This is not a liquidity trap; in the political context it’s a confidence vacuum!
As monetary economists we have observed crowding out in sub-markets around the world. But whether or not it exists in the global capital market system of today has not been finally empirically proven as yet. Not until today, is my view.
Some now argue that the ECB is actually telling us that we have regime-shift in the transmission mechanism; we have now a new transmission mechanism to which all the research of the recent past does not apply. There are no new studies of this new transmission mechanism, not yet but there will be soon.
It’s simple, the authorities pump money in, capital markets go in one direction but the real economy goes in the opposite one; we are crowded out. This is my new thesis: LTRO (longer-term refinancing operations; all forms of monetary stimulus) are just propping up the equity market and all securities markets, not necessarily directly via banks’ prop-desk trading but more crucially via prime-brokerage lending to hedge funds that’s the [new] transmission mechanism. But if the new transmission mechanism is effectively LTRO-predicated, what happens when LTRO (or QE, in the UK) stops?
My model is slightly more complex; that is the cheap money pump primes the prime brokerage function which on lends short term to the hedge funds who then effectively engage in round tripping at arm’s length, it is a win/win for the capital market system it inflates the equity markets and supports yields in risky government securities.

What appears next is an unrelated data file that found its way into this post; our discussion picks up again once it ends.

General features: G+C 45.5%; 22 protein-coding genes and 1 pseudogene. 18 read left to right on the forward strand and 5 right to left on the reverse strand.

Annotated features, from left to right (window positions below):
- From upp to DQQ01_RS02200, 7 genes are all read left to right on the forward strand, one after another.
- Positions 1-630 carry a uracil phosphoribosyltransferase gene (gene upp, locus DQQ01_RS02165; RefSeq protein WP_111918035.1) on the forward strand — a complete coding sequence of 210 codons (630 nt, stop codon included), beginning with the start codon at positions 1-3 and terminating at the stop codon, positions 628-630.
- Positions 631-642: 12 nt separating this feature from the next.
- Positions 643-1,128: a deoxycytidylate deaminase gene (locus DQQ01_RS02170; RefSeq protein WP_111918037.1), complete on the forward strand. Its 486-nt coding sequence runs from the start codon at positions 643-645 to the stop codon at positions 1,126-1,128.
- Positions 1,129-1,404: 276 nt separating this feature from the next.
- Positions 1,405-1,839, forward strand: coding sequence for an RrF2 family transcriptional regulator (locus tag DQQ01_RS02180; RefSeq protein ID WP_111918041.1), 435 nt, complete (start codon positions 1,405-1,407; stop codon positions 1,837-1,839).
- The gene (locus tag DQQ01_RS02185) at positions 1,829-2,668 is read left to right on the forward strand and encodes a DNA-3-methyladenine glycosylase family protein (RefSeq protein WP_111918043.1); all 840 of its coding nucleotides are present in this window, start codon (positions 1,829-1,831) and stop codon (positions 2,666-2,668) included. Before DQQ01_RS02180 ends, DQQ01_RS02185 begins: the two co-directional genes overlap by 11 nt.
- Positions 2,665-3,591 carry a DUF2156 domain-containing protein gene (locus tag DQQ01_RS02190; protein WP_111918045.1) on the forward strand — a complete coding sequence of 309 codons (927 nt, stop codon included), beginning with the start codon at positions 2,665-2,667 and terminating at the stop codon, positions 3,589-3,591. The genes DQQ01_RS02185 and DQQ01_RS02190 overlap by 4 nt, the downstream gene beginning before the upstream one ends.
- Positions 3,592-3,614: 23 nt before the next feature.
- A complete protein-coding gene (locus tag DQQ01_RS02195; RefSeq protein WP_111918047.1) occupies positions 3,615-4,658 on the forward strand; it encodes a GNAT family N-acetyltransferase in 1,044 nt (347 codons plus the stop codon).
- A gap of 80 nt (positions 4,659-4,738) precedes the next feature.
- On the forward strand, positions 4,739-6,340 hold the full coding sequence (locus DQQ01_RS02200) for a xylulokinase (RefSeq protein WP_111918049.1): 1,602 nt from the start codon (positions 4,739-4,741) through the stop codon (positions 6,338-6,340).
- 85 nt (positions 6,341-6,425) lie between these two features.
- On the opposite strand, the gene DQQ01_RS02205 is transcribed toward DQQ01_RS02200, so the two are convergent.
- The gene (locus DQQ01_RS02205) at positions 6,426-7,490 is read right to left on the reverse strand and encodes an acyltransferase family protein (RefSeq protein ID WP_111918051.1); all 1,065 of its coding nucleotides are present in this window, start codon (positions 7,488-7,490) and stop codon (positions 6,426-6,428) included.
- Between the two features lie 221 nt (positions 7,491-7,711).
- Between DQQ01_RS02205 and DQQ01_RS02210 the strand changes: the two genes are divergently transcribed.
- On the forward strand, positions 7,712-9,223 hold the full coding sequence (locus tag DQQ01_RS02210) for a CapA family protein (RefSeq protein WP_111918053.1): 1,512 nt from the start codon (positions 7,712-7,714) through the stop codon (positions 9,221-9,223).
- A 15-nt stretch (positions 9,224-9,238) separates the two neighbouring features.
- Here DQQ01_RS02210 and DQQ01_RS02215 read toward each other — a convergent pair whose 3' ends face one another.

In summary this monetary inflation has all sorts of perverse effects in all sorts of (actually) indeterminate securities markets. The new normal, the new transmission mechanism is about the state pump priming capital back to the private sector via the securities markets complex, it’s a very strange zeitgeist “never been tried before.” This LTRO howitzer is massive, its really weird and its regime shifting of the modern transmission mechanism, why would you not expect to see some wild and wonderful consequences and in pretty short order in the tail of your distribution, surely that would in reality be only simply rationally expectational? LTRO and all QE variants are like vitamins; they pump up a bubble and then flush out the other side, but they so confuse the risk appraisal heuristic with political uncertainty and underlying regime shifts that they trap the real capital markets and private sector into a vacuum of political uncertainty.